Image Credit: SUBMITTED/Sun Peaks Ski Resort

Along with the usual challenge of showcasing all three of the mountains at once, Niehues also tackled some other tricky spots in the latest incarnation of the map.

These included the addition of the new Orient chairlift and showcasing how the bases of Orient and Morrisey converge, as well as capturing a more accurate view of Gil’s. His skill as an artist shines through in his ability to create an image that showcases the variety and expanse of Sun Peaks from an aerial angle, while also providing an effective tool for skiers to orient themselves at ground level, according to Sun Peaks.

In order to arrive at his finished painting, Niehues worked through several stages. First up, he created an initial sketch of the scene to review with the Sun Peaks team. This process took around a week and a half.

Once everyone was happy with how the new map looked, he spent a day painstakingly transferring it onto an illustration board, making sure to trace things accurately until every last run, building, and tree was in the right position. Finally, it was time to paint the map, a process that took Niehues approximately three weeks to complete.

Step by step the final painting comes to life.
Step by step the final painting comes to life.
Image Credit: SUBMITTED/Sun Peaks Ski Resort

The longest part of the painting process is the trees.

Niehues uses a technique in his paintings that saves him from painting every single tree individually, it still takes plenty of time to accurately portray the lush forests that blanket our mountains.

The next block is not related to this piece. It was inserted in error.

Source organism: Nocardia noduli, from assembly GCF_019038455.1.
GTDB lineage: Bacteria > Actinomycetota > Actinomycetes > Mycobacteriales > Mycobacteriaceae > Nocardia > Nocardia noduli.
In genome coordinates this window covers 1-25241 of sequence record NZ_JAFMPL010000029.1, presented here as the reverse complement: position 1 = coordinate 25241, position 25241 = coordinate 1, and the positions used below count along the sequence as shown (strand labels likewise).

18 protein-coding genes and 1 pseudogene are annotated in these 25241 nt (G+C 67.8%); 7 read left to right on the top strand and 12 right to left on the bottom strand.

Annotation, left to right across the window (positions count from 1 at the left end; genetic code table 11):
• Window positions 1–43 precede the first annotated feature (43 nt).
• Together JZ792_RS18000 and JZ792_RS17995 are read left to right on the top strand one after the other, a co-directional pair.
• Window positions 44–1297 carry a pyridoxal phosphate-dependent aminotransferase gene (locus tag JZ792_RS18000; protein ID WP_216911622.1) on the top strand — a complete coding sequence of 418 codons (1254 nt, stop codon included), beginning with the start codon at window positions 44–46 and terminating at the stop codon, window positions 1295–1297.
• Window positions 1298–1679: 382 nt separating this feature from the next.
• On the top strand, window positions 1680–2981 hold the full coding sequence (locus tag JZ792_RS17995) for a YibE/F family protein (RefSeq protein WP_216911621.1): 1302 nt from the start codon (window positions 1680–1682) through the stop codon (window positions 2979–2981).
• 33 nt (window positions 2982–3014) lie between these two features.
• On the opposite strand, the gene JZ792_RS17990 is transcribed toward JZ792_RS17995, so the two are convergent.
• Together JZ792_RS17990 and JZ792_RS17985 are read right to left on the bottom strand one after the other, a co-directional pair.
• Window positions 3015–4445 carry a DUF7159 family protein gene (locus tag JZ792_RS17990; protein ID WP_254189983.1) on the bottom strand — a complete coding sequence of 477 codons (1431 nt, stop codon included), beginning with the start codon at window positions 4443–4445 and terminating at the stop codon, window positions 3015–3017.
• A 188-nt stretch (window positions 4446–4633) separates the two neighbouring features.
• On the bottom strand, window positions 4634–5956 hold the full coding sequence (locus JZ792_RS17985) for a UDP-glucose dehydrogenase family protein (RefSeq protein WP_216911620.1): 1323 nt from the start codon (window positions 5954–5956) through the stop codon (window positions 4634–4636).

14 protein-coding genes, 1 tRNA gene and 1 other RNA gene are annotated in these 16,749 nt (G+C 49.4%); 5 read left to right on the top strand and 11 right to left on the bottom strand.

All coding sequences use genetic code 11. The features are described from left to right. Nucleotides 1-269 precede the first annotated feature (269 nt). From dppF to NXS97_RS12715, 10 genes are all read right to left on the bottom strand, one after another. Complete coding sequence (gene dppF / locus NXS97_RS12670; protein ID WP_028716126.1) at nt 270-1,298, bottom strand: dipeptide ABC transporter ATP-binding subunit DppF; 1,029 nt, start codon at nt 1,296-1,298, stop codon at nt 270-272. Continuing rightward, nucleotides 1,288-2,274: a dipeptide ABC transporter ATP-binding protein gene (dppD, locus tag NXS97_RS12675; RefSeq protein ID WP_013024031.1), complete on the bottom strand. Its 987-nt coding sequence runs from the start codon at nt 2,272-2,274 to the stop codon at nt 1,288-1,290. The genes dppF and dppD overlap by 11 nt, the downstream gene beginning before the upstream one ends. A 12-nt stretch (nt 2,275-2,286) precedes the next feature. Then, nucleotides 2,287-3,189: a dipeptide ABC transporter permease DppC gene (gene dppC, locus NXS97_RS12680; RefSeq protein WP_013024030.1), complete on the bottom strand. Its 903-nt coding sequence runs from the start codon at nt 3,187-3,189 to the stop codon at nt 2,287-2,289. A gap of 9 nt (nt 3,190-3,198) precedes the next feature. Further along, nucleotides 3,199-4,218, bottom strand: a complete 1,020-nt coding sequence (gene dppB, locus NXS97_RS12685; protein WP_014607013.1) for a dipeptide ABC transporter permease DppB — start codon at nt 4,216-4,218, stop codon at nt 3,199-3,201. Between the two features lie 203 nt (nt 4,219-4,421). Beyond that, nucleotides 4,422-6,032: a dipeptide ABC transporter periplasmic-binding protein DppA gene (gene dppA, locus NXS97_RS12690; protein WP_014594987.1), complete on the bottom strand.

Aside from his work with Sun Peaks, Niehues was a busy man in 2019 with the release of his new book The Man Behind the Maps, which features more than 200 of his trail map paintings from around the world. You can order the book or see more of his work on his website.


Once the painting was ready, it was time to hand things over to the Sun Peaks Resort marketing team to apply the finishing touches. While constant reviews of the map were part of the process from the get-go, now was the time to double, triple, and quadruple check the map to make sure it was as accurate as possible, according to the resort.

The file was then passed over to the resort’s graphic designer, who spent more than 15 hours digitally adding in a coloured route and name label for each run, mountain by mountain.

After more rounds of reviews, the labels for on-mountain facilities, ski-in directions, and more were added as the final piece of the puzzle. Months of work were finally complete and the new map was ready to showcase Sun Peaks Resort to the world.

“In this newest rendition of our alpine trail map, it was important for us to capture the terrain developments we’ve seen take shape over the past several years - Gil’s coming in-bounds, further build-out of the West Morrisey trails, and most recently, the connection of Orient Ridge terrain via the Orient chairlift.

"Jim was able to enhance and more accurately depict these areas while continuing to showcase the 360 degree flow of our terrain around the village, which is one of our more unique and appealing features,” said Christina Antoniak, director of marking and communications at Sun Peaks.

You can pick up a copy of the map in Guest Services or at other locations around the resort. For something more permanent, the Alpine Images Photography team in the village have various pieces of wall art featuring the new map and will also take custom orders.

- This story was contributed by Sam Loxton, Sun Peaks Resort LLP and is reprinted with permission. You can find the original article here. 

The final painting
The final painting
Image Credit: SUBMITTED/Sun Peaks Ski Resort

To contact a reporter for this story, email Carli Berry or call 250-864-7494 or email the editor. You can also submit photos, videos or news tips to the newsroom and be entered to win a monthly prize draw.